Methocarbamol

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Methocarbamol
Methocarbamol.svg
Names
Trade namesRobaxin, Marbaxin, others
  • (RS)-2-hydroxy-3-(2-methoxyphenoxy)propyl carbamate
Clinical data
Pregnancy
category
  • AU: B2
  • US: C (Risk not ruled out)[1]
Routes of
use
By mouth, intravenous
Defined daily dose3 gram[2]
External links
AHFS/Drugs.comMonograph
MedlinePlusa682579
Legal
License data
Legal status
Pharmacokinetics
MetabolismLiver
Elimination half-life1.14–1.24 hours[4]
Chemical and physical data
FormulaC11H15NO5
Molar mass241.243 g·mol−1
3D model (JSmol)
  • O=C(OCC(O)COc1ccccc1OC)N
  • InChI=1S/C11H15NO5/c1-15-9-4-2-3-5-10(9)16-6-8(13)7-17-11(12)14/h2-5,8,13H,6-7H2,1H3,(H2,12,14) checkY
  • Key:GNXFOGHNGIVQEH-UHFFFAOYSA-N checkY
 ☒NcheckY (what is this?)  (verify)

Methocarbamol, sold under the brand name Robaxin among others, is a medication used for short-term musculoskeletal pain.[5][6] It may be used together with rest, physical therapy, and pain medication.[5][7][8] It is less preferred in low back pain.[5] It has limited use for rheumatoid arthritis and cerebral palsy.[5][9] Effects generally begin within half an hour.[5] It is taken by mouth or injection into a vein.[5]

Common side effect include headaches, sleepiness, dizziness.[5][10] Serious side effects may include anaphylaxis, liver problems, confusion, and seizures.[6] Use is not recommended in pregnancy and breastfeeding.[5][6] Use by the elderly is considered high risk.[5] Methocarbamol is a centrally acting muscle relaxant.[5] How it works is unclear, but it does not appear to affect muscles directly.[5]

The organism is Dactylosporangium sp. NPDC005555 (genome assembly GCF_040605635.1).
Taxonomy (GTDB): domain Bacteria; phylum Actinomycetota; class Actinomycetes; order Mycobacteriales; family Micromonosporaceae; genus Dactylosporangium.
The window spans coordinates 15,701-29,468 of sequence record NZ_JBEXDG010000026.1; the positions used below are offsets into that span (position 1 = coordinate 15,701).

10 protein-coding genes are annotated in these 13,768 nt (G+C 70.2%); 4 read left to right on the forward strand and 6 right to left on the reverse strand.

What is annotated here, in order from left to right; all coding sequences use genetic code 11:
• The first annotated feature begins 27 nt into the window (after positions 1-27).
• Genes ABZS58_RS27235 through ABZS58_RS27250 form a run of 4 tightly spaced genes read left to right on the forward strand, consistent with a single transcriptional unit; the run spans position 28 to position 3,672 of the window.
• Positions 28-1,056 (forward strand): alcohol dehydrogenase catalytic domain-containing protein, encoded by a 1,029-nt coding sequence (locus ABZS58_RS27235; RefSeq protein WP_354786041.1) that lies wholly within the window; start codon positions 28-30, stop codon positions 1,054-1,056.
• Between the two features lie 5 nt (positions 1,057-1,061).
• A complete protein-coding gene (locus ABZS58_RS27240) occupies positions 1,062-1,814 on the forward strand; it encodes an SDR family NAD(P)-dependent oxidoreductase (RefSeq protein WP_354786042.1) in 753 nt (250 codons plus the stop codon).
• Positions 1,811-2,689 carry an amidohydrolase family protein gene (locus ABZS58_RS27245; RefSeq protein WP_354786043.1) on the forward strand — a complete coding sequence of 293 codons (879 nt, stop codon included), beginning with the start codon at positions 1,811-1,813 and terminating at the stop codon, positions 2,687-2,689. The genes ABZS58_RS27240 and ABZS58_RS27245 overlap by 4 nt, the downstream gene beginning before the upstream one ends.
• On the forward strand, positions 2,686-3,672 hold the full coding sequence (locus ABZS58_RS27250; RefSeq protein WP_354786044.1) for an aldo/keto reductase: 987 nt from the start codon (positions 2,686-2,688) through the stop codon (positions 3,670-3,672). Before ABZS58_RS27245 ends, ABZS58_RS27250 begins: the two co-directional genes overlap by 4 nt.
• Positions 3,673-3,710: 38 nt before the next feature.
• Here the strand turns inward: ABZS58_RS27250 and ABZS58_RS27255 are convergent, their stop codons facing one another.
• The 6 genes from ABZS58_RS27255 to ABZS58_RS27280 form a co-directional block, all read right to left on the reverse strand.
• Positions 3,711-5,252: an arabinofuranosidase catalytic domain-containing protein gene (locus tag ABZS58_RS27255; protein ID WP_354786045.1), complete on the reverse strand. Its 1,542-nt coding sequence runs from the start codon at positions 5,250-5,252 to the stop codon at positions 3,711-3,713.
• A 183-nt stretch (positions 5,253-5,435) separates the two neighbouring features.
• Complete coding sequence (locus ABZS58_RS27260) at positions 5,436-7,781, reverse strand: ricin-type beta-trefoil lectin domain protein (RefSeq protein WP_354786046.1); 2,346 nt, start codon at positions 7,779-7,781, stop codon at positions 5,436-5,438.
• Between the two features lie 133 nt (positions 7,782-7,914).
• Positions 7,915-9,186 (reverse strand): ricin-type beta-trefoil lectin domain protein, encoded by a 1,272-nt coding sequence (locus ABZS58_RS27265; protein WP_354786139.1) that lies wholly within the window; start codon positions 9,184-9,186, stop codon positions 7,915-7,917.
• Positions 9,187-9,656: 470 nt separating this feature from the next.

Methocarbamol was approved for medical use in the United States in 1957.[5] It is available as a generic medication.[5][6] It is relatively inexpensive as of 2016.[11] In 2017, it was the 178th most commonly prescribed medication in the United States, with more than three million prescriptions.[12][13]

Medical use

Methocarbamol is a muscle relaxant used to treat acute, painful musculoskeletal spasms in a variety of musculoskeletal conditions.[14] However, there is limited and inconsistent published research on the medication's efficacy and safety in treating musculoskeletal conditions, primarily neck and back pain.[14]

Methocarbamol injection may have a beneficial effect in the control of the neuromuscular spasms of tetanus.[8] It does not, however, replace the current treatment regimen.[8]

It is not useful in chronic neurological disorders, such as cerebral palsy or other dyskinesias.[5]

Currently, there is some suggestion that muscle relaxants may improve the symptoms of rheumatoid arthritis; however, there is insufficient data to prove its effectiveness as well as answer concerns regarding optimal dosing, choice of muscle relaxant, adverse effects, and functional status.[9]

Comparisons

The effectiveness of methocarbamol compared to other muscle relaxants is not well-known.[14] One trial of methocarbamol versus cyclobenzaprine in those with localized muscle spasm found there was no differences in their effects on improved muscle spasm, limitation of motion, or limitation of daily activities.[14]

Dosage

The defined daily dose is 3 grams by mouth or by injection.[2]

Side effects

Methocarbamol is a centrally acting skeletal muscle relaxant that has significant adverse effects, especially on the central nervous system.[5]

Potential side effects of methocarbamol include:

  • Most commonly drowsiness, blurred vision, headache, nausea, and skin rash.[10]
  • Possible clumsiness (ataxia), upset stomach, flushing, mood changes, trouble urinating, itchiness, and fever.[15][16]
  • Both tachycardia (fast heart rate) and bradycardia (slow heart rate) have been reported.[16]
  • Hypersensitivity reactions and anaphylatic reactions are also reported.[7][8]
  • May cause respiratory depression when combined with benzodiazepines, barbiturates, codeine, or other muscle relaxants.[17]
  • May cause urine to turn black, blue or green.[15]

While the product label states that methocarbamol can cause jaundice, there is minimal evidence to suggest that methocarbamol causes liver damage.[10] During clinical trials of methocarbamol, there were no laboratory measurements of liver damage indicators, such as serum aminotransferase (AST/ALT) levels, to confirm hepatotoxicity.[10] Although unlikely, it is impossible to rule out that methocarbamol may cause mild liver injury with use.[10]